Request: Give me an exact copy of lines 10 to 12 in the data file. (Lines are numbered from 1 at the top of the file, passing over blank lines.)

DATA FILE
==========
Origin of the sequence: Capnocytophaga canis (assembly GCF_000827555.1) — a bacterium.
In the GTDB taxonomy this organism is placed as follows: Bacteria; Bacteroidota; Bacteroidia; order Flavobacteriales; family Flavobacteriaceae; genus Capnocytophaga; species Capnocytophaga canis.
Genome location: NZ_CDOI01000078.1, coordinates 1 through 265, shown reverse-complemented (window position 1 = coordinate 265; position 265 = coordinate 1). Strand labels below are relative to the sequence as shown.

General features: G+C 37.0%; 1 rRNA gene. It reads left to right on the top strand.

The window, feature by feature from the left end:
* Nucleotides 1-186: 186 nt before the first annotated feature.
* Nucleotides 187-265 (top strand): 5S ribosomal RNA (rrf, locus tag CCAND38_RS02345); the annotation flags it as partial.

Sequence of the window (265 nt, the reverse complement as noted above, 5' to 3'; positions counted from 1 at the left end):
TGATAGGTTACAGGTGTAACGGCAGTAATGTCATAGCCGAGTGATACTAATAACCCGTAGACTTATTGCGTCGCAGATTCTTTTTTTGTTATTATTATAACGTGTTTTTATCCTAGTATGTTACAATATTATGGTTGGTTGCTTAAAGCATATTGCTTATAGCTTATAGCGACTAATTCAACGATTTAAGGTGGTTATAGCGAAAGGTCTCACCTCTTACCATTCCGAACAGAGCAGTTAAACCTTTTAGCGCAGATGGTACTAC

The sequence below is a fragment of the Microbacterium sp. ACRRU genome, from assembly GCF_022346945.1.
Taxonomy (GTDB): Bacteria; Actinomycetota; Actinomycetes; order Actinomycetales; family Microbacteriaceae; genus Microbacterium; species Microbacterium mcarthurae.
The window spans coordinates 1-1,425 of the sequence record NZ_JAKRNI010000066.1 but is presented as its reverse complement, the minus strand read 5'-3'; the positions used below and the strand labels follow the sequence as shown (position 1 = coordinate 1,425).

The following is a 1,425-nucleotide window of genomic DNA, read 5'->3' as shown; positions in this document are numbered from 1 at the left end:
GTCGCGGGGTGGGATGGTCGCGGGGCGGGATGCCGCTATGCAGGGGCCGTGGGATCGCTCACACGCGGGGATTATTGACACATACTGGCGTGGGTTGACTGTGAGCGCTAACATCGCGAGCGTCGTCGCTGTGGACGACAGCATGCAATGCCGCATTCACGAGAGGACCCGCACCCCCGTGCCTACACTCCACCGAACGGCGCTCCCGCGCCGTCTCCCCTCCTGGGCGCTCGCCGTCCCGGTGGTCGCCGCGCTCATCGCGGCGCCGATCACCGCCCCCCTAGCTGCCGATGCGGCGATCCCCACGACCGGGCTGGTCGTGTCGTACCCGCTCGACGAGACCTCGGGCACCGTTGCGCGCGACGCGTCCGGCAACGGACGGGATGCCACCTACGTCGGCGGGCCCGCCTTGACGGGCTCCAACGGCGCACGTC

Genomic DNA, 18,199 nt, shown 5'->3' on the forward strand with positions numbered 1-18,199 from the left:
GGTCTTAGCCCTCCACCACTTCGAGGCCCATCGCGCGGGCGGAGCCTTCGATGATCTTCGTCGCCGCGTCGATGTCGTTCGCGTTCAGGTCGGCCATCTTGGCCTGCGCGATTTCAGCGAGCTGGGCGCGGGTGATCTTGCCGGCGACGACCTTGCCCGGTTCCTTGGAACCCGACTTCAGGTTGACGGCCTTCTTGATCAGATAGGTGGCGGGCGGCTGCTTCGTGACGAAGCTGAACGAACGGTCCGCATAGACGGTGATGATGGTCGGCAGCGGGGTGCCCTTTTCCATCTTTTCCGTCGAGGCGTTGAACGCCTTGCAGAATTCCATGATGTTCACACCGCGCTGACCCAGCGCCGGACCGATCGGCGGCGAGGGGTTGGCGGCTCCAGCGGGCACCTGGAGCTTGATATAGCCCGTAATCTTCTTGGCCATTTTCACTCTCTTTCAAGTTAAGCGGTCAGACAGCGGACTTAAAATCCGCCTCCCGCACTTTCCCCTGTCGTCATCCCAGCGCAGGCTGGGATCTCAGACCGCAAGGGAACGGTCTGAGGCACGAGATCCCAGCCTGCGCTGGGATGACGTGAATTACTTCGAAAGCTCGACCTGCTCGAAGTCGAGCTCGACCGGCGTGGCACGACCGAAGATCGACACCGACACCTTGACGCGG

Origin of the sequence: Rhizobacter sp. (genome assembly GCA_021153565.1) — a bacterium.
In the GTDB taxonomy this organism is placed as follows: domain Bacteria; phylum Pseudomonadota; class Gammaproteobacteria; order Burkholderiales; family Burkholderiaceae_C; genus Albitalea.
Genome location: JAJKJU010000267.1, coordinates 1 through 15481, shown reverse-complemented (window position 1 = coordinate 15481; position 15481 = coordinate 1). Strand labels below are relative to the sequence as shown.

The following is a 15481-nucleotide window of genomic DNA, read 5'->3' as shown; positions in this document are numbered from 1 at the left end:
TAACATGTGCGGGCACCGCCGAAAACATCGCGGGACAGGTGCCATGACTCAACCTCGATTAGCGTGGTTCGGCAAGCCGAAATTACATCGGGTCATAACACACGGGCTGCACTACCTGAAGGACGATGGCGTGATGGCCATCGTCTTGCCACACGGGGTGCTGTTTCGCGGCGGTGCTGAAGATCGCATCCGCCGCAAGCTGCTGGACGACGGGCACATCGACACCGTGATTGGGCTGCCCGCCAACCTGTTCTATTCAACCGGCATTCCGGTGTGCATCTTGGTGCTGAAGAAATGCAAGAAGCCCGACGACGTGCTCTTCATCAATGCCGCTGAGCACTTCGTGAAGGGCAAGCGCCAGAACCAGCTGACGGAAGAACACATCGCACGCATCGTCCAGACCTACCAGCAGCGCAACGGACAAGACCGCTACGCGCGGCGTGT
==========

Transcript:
The sequence below is a fragment of the Microbacterium sp. ACRRU genome, from assembly GCF_022346945.1.
Taxonomy (GTDB): Bacteria; Actinomycetota; Actinomycetes; order Actinomycetales; family Microbacteriaceae; genus Microbacterium; species Microbacterium mcarthurae.
The window spans coordinates 1-1,425 of the sequence record NZ_JAKRNI010000066.1 but is presented as its reverse complement, the minus strand read 5'-3'; the positions used below and the strand labels follow the sequence as shown (position 1 = coordinate 1,425).